FIFA Officials Arrested on U.S. Corruption Charges

U.S. Attorney General Loretta Lynch walks by display panels during a news conference at the U.S. Attorney's Office of the Eastern District of New York in the Brooklyn borough of New York May 27, 2015. U.S. authorities said nine soccer officials and five sports media and promotions executives faced corruption charges involving more than $150 million in bribes. In pursuit of the U.S. case, Swiss police arrested seven FIFA officials who are now awaiting extradition to the United States. Shannon Stapleton/Reuters

More than a dozen soccer officials were indicted early Wednesday morning in a New York federal court on widespread corruption charges, following a years-long FBI investigation.

The U.S. Department of Justice indicted nine Fédération Internationale de Football Association (FIFA) officials and five corporate executives with racketeering, money laundering conspiracy and wire fraud in a federal court in Brooklyn, according to a news release. Their indictment was a result of a "connection with the defendants' participation in a 24-year scheme to enrich themselves through the corruption of international soccer," the Justice Department wrote in a statement.

The defendants include two current FIFA vice presidents and the current and former presidents of the Confederation of North, Central American and Caribbean Association Football. Longtime FIFA President Sepp Blatter was not charged.

Authorities in Switzerland had arrested seven of the defendants charged in the indictment, as FIFA leaders gathered for their annual meeting at the Baur au Lac hotel in Zürich.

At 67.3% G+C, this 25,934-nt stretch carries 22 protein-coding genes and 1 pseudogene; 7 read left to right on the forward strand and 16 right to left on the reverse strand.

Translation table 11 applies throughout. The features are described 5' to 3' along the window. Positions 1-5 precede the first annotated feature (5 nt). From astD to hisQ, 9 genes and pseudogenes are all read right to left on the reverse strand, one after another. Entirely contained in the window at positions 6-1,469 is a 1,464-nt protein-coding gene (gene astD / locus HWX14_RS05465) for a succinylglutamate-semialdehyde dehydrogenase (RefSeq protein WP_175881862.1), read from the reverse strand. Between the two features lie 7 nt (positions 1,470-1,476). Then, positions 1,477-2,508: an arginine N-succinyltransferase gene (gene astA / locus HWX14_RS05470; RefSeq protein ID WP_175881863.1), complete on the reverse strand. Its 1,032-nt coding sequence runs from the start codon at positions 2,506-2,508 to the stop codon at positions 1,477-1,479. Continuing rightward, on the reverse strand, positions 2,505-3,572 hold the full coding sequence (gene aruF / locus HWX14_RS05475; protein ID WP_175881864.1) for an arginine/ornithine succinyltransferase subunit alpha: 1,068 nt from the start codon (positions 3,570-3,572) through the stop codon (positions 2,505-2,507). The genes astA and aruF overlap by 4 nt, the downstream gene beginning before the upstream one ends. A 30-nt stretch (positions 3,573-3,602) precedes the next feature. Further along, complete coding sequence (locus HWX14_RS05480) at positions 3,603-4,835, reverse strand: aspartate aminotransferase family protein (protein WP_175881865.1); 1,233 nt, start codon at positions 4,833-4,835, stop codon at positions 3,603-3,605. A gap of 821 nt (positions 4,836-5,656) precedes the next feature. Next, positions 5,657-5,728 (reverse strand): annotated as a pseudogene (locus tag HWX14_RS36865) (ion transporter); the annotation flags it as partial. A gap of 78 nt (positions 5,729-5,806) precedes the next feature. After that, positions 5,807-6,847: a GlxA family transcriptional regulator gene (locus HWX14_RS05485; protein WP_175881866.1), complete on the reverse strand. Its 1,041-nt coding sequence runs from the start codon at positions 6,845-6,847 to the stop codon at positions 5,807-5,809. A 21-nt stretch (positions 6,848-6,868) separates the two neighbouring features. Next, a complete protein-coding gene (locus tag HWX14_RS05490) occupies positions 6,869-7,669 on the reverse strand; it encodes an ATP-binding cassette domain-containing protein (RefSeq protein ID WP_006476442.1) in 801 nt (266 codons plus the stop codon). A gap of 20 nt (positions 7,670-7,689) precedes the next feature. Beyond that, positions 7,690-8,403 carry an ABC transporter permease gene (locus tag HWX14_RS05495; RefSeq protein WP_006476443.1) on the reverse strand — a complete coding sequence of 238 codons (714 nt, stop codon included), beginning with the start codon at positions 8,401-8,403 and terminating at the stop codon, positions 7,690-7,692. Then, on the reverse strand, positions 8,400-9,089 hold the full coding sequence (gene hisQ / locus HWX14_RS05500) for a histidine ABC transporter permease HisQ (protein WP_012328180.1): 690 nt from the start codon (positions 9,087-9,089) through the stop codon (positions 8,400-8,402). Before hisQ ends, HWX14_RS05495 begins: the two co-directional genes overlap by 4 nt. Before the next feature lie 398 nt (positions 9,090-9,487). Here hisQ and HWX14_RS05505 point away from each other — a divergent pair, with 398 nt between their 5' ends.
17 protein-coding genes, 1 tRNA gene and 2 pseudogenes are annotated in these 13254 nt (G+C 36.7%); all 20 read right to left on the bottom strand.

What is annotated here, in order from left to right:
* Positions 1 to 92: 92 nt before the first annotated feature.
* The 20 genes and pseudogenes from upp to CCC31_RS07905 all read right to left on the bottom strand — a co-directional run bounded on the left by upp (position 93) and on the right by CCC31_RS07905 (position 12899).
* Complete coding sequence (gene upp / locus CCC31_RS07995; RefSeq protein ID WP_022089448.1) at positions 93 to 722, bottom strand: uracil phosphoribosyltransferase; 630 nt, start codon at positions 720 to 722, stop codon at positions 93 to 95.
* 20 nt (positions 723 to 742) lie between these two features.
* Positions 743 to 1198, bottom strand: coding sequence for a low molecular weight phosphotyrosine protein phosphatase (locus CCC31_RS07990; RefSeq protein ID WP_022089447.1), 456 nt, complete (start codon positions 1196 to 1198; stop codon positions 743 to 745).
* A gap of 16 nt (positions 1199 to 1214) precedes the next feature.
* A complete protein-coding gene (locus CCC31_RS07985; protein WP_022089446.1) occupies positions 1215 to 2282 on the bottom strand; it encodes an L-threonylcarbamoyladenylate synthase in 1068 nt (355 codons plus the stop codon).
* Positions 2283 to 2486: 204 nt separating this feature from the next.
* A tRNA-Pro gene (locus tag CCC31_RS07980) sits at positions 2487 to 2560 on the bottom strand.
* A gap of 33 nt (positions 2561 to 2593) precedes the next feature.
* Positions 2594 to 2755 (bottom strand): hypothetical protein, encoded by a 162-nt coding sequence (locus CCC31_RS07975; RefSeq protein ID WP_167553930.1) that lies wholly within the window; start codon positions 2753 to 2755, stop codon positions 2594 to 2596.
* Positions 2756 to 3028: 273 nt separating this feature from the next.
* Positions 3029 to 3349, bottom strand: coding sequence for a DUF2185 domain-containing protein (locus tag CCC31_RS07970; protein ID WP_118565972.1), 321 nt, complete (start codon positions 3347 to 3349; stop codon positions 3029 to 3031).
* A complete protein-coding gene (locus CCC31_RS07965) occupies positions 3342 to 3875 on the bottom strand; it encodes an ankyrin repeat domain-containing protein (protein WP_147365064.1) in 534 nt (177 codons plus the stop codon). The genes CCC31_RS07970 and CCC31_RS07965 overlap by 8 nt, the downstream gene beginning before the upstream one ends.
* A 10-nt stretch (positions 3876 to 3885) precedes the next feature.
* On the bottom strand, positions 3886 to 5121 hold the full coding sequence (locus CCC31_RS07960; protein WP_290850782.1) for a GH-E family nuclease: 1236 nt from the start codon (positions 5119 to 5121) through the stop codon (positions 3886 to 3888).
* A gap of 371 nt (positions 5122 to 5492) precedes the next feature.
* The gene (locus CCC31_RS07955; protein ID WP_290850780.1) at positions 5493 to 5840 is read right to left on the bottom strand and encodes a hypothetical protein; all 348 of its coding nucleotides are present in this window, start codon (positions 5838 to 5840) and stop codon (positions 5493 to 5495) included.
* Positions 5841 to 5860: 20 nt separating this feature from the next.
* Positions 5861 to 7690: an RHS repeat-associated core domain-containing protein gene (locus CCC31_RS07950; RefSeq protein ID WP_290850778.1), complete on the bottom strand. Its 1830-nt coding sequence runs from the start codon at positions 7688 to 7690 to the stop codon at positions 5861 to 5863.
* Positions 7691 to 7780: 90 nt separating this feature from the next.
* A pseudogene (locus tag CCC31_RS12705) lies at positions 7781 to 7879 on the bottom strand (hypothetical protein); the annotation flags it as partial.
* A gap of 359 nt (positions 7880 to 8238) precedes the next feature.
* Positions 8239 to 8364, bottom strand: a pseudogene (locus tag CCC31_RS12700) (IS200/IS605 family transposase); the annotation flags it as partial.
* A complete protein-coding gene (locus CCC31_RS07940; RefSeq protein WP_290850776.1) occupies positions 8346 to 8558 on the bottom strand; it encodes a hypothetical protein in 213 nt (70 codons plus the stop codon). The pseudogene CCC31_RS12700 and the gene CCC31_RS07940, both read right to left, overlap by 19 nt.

The guilty pleas of four individual defendants and two corporate defendants also were unsealed Wednesday.

The defendants are from several different countries, including Argentina, Brazil, Cayman Islands, Costa Rica, Nicaragua, Trinidad and Tobago, Uruguay, the United Kingdom, the United States and Venezuela.

A combination photo shows eight of the nine football officials indicted for corruption charges in these file photos. From L-R: (top row) then President of the Brazilian Football Confederation Jose Maria Marin, President of the Venezuelan Football Federation Rafael Esquivel, President of Costa Rica’s Football Federation Eduardo Li, then President of South American Football Confederation CONMEBOL Nicolas Leoz, (bottom row) then President of the Nicaraguan Football Federation Julio Rocha, then Acting President of CONMEBOL Eugenio Figueredo, then FIFA Executive member Jack Warner, and President of Confederation of North, Central America and Caribbean Association Football CONCACAF Jeffery Webb. Reuters

FIFA, a multibillion-dollar organization that regulates soccer worldwide, is composed of 209 member associations.

Swiss officials have opened a separate criminal investigation into the 2018 and 2022 World Cup bids.

In 2010, Qatar won the bid to host the 2022 World Cup. But the outcome has been met with controversy and set off an investigation into allegations of corruption. A top official announced last September that he doesn't think the World Cup will be held in the Middle Eastern country because of scorching temperatures. Russia is set to host the next World Cup in 2018.

The event marks the first major investigation for Attorney General Loretta Lynch since she took office last month.

"The indictment alleges corruption that is rampant, systemic, and deep-rooted both abroad and here in the United States," Lynch wrote in a statement. "It spans at least two generations of soccer officials who, as alleged, have abused their positions of trust to acquire millions of dollars in bribes and kickbacks."

Lynch scheduled a press conference for 10:30 a.m. Wednesday in Brooklyn.